Rules rules A set of time or metric-based conditions that trigger a scale action. You can define one or more rules for both scale-in and scale-out actions.
Instance limits capacity Each scale condition or profile defines th default, max, and min number of instances that can run under that profile.
Schedule recurrence Indicates when autoscale should put this scale condition or profile into effect. You can have multiple scale conditions, which allow you to handle different and overlapping requirements. For example, you can have different scale conditions for different times of day, or days of the week.
Notify notification Defines the notifications to send when an autoscale event occurs. Autoscale can notify one or more email addresses or make a call one or more webhooks. You can configure multiple webhooks in the JSON but only one in the UI.

Azure autoscale setting, profile, and rule structure

The full list of configurable fields and descriptions is available in the Autoscale REST API.

For code examples, see

Horizontal vs vertical scaling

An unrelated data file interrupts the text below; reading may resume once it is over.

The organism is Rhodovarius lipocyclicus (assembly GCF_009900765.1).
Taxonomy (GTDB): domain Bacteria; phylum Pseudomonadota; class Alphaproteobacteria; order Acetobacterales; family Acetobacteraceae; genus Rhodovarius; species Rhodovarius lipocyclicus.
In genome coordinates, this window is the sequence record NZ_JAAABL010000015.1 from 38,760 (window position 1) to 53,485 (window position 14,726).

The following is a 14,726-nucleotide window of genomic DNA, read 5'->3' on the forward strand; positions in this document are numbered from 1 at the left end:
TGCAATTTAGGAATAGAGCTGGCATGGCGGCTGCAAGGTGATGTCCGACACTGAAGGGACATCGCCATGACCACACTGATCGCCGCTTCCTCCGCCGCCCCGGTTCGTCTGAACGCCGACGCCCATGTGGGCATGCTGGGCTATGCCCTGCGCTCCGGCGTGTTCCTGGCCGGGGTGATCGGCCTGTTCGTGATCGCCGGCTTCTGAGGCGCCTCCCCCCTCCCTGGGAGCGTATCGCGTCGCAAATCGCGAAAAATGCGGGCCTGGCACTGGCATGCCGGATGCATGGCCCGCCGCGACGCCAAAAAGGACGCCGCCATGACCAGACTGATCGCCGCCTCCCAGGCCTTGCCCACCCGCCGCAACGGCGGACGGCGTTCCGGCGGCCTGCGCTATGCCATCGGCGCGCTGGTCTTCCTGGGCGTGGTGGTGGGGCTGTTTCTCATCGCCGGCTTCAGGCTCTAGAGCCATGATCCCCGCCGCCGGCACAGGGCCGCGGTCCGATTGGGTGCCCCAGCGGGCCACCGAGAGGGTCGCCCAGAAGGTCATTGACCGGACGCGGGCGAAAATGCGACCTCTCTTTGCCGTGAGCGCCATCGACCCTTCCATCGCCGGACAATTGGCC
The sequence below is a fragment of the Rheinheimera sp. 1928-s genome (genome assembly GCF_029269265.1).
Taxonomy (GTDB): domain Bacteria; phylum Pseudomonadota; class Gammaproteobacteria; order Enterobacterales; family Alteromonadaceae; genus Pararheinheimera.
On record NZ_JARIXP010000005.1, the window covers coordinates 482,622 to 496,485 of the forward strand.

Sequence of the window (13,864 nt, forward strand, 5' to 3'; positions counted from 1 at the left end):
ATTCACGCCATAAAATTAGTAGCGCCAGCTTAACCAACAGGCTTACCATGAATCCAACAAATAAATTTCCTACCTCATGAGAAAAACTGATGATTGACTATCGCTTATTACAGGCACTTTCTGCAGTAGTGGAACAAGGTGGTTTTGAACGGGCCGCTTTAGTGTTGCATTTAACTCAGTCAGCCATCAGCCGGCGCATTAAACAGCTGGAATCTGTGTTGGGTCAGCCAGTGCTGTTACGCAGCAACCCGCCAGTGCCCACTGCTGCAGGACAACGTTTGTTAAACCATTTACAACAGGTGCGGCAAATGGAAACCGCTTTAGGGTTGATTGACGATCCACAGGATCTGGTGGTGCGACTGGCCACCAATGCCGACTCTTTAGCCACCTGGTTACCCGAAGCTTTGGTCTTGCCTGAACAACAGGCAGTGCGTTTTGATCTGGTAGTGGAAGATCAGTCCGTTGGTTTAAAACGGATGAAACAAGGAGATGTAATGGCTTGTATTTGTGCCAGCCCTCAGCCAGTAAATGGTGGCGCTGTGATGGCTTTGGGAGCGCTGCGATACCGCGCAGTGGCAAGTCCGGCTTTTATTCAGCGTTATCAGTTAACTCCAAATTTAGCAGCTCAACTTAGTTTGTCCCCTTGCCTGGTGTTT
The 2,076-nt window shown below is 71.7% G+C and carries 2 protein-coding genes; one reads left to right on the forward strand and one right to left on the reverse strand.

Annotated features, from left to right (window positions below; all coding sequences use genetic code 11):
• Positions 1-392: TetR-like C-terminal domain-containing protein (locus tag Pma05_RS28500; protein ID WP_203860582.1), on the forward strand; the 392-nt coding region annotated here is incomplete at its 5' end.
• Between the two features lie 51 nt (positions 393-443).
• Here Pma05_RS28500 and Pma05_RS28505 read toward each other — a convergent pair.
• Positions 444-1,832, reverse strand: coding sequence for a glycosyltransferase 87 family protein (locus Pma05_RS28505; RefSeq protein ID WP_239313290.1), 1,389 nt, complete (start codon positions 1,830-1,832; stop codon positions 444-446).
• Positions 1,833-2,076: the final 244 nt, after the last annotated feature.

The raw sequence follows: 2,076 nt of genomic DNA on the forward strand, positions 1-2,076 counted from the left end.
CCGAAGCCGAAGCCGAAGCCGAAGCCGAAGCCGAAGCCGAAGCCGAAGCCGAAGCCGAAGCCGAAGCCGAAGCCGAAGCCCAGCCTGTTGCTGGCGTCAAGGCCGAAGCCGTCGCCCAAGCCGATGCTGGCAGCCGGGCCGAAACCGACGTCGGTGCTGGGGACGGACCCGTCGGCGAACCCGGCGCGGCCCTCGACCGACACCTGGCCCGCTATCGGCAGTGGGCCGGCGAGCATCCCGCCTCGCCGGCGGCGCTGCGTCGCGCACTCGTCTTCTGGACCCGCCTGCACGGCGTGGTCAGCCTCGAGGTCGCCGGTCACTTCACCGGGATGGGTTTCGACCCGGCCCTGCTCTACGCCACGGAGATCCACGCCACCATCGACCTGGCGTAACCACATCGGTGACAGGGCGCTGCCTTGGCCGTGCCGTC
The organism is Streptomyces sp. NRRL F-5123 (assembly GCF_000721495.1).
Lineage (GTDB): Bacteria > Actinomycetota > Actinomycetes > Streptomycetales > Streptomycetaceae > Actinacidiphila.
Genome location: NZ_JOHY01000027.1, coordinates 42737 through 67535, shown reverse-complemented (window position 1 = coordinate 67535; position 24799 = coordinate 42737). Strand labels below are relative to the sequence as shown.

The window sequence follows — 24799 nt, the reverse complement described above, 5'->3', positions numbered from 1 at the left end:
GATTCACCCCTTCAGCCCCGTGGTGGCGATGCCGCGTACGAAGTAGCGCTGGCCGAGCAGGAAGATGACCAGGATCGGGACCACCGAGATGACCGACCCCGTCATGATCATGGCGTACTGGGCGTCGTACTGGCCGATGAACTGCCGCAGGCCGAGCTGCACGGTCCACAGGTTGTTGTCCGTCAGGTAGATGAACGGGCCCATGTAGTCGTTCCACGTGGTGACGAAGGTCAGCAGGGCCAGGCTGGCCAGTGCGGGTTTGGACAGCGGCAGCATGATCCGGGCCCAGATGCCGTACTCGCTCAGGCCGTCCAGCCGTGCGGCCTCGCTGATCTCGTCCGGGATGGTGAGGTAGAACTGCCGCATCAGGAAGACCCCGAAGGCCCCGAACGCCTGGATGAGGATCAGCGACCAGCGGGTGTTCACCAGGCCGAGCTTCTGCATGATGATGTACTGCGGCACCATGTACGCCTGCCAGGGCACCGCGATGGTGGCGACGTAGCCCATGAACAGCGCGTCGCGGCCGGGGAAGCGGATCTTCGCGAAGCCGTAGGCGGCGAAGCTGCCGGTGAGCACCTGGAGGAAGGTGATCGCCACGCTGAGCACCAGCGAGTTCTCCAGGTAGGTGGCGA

Autoscale scales horizontally, which is an increase, or decrease of the number of resource instances. For example, in a Virtual Machine Scale Set, scaling out means adding more virtual machines Scaling in means removing virtual machines. Horizontal scaling is flexible in a cloud situation as it allows you to run a large number of VMs to handle load.

In contrast, vertical scaling, keeps the same number of resources constant, but gives them more capacity in terms of memory, CPU speed, disk space and network. Adding or removing capacity in vertical scaling is known as scaling or down. Vertical scaling is limited by the availability of larger hardware, which eventually reaches an upper limit. Hardware size availability varies in Azure by region. Vertical scaling may also require a restart of the virtual machine during the scaling process.

Supported services for autoscale

The following services are supported by autoscale:

Service Schema & Documentation
Azure Virtual machines scale sets Overview of autoscale with Azure Virtual Machine Scale Sets
Web apps Scaling Web Apps
Azure API Management service Automatically scale an Azure API Management instance
Azure Data Explorer Clusters Manage Azure Data Explorer clusters scaling to accommodate changing demand
Azure Stream Analytics Autoscale streaming units (Preview)
Azure Machine Learning Workspace Autoscale an online endpoint
Azure Spring Apps Set up autoscale for applications
Media Services Autoscaling in Media Services
Service Bus Automatically update messaging units of an Azure Service Bus namespace
Logic Apps - Integration Service Environment(ISE) Add ISE capacity

Next steps

To learn more about autoscale, see the following resources: